Automated Border Control eGates are to be officially launched at Taiwan’s three main airports on January 01, 2012, helping to speed up passenger clearance at immigration control to roughly 12 seconds per individual.
When the system is inaugurated, passengers who register their biometric data in advance will be able to avoid long lines by using the automated immigration gates at Taiwan Taoyuan International Airport, Taipei Songshan Airport and Kaohsiung International Airport.
Some 130,000 people already registered during the system’s trial run, and the number of registrants is expected to top 1 million by the end of next year.
According to National Immigration Agency officials, those interested in using the system can register at automated counters at the airports with a valid passport or some other recognized form of identification, such as a National Health Insurance card. The process, which includes having one’s fingerprints scanned and photograph taken, as well as signing one’s name, takes less than three minutes, they said.
Using the e-gates involves two simple steps: the scanning of the passenger’s passport followed by verification of biometric data, the officials explained.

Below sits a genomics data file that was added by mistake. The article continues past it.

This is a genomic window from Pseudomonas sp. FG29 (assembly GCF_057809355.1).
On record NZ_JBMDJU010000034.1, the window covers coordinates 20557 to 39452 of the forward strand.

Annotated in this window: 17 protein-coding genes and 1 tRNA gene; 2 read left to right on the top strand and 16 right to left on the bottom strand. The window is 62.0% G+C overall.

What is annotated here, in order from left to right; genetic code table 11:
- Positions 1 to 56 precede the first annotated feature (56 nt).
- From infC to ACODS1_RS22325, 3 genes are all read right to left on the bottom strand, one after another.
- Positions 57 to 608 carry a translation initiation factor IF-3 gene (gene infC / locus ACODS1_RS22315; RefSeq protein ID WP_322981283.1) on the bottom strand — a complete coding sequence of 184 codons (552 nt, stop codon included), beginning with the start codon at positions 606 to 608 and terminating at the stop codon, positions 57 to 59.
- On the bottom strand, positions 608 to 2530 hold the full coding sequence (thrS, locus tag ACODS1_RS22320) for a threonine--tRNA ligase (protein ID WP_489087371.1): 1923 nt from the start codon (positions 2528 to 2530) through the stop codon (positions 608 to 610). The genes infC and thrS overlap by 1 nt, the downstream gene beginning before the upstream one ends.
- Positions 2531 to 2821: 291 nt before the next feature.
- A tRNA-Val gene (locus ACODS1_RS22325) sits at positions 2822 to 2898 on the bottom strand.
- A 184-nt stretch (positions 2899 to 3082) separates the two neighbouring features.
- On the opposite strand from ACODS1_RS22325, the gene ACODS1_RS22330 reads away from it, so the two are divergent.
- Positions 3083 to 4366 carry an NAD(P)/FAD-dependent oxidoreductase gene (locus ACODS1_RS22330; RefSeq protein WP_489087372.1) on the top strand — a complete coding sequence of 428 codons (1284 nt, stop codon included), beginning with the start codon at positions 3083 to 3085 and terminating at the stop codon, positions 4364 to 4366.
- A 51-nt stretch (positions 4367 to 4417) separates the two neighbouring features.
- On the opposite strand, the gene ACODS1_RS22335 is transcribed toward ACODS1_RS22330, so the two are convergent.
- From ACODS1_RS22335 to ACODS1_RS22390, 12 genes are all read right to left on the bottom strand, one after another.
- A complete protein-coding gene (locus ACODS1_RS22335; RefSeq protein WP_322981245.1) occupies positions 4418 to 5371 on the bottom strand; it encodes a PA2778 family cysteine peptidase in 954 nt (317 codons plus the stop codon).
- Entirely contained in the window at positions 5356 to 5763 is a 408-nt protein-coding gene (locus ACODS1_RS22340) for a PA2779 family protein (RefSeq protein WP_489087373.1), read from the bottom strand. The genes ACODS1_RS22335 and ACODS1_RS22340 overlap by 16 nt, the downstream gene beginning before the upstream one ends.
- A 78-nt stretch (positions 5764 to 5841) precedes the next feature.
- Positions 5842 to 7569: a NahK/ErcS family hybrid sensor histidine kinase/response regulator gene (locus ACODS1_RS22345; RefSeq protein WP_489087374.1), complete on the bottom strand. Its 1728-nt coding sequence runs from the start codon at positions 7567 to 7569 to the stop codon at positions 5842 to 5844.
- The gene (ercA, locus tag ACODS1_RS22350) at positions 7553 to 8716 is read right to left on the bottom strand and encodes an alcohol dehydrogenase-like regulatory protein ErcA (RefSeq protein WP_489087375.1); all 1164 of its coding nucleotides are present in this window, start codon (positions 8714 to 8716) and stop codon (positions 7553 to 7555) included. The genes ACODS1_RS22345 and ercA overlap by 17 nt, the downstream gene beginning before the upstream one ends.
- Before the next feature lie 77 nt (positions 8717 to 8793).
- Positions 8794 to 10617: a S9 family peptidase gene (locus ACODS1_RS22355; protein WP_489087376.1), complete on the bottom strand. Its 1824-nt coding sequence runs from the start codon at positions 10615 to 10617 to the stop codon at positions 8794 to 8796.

The e-gates will operate in conjunction with the NIA’s Advance Passenger Information System, launched on a trial basis in September, through which immigration officers can screen passenger information ahead of time.
With this system, the agency receives information from participating airlines after passengers check in, allowing it to check its databanks and identify wanted criminal suspects trying to leave the country. A number of suspected criminals have been intercepted and arrested since the system’s inauguration, agency officials said.
To enhance security the NIA has already invested NT$1.5 billion (US$50.62 million) in installing the latest integrated information systems for border control.
According to sources, officials from the U.S. Federal Bureau of Investigation’s Counterterrorism Division have visited Taiwan to inspect the systems and have expressed their satisfaction. This could mark an important step forward in the country’s efforts to be included in the U.S. Visa Waiver Program.